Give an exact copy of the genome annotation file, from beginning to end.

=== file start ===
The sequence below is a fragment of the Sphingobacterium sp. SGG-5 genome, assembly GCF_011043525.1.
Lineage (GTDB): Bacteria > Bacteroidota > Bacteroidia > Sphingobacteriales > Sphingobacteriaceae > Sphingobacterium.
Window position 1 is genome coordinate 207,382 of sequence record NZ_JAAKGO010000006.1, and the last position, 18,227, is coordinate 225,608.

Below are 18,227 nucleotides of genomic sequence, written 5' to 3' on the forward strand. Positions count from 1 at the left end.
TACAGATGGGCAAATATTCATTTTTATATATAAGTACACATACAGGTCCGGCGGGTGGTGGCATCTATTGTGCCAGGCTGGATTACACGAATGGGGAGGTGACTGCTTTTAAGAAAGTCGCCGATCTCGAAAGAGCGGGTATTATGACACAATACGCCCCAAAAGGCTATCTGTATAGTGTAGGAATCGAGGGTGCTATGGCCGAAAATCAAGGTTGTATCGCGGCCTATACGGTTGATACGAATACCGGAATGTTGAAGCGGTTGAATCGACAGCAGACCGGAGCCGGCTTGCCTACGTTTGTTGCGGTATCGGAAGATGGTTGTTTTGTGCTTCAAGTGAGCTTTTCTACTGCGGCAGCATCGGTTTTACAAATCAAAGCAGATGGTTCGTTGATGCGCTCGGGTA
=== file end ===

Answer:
The sequence below is a fragment of the Sphingobacterium sp. SGG-5 genome, assembly GCF_011043525.1.
Lineage (GTDB): Bacteria > Bacteroidota > Bacteroidia > Sphingobacteriales > Sphingobacteriaceae > Sphingobacterium.
Window position 1 is genome coordinate 207,382 of sequence record NZ_JAAKGO010000006.1, and the last position, 18,227, is coordinate 225,608.

Below are 18,227 nucleotides of genomic sequence, written 5' to 3' on the forward strand. Positions count from 1 at the left end.
TACAGATGGGCAAATATTCATTTTTATATATAAGTACACATACAGGTCCGGCGGGTGGTGGCATCTATTGTGCCAGGCTGGATTACACGAATGGGGAGGTGACTGCTTTTAAGAAAGTCGCCGATCTCGAAAGAGCGGGTATTATGACACAATACGCCCCAAAAGGCTATCTGTATAGTGTAGGAATCGAGGGTGCTATGGCCGAAAATCAAGGTTGTATCGCGGCCTATACGGTTGATACGAATACCGGAATGTTGAAGCGGTTGAATCGACAGCAGACCGGAGCCGGCTTGCCTACGTTTGTTGCGGTATCGGAAGATGGTTGTTTTGTGCTTCAAGTGAGCTTTTCTACTGCGGCAGCATCGGTTTTACAAATCAAAGCAGATGGTTCGTTGATGCGCTCGGGTA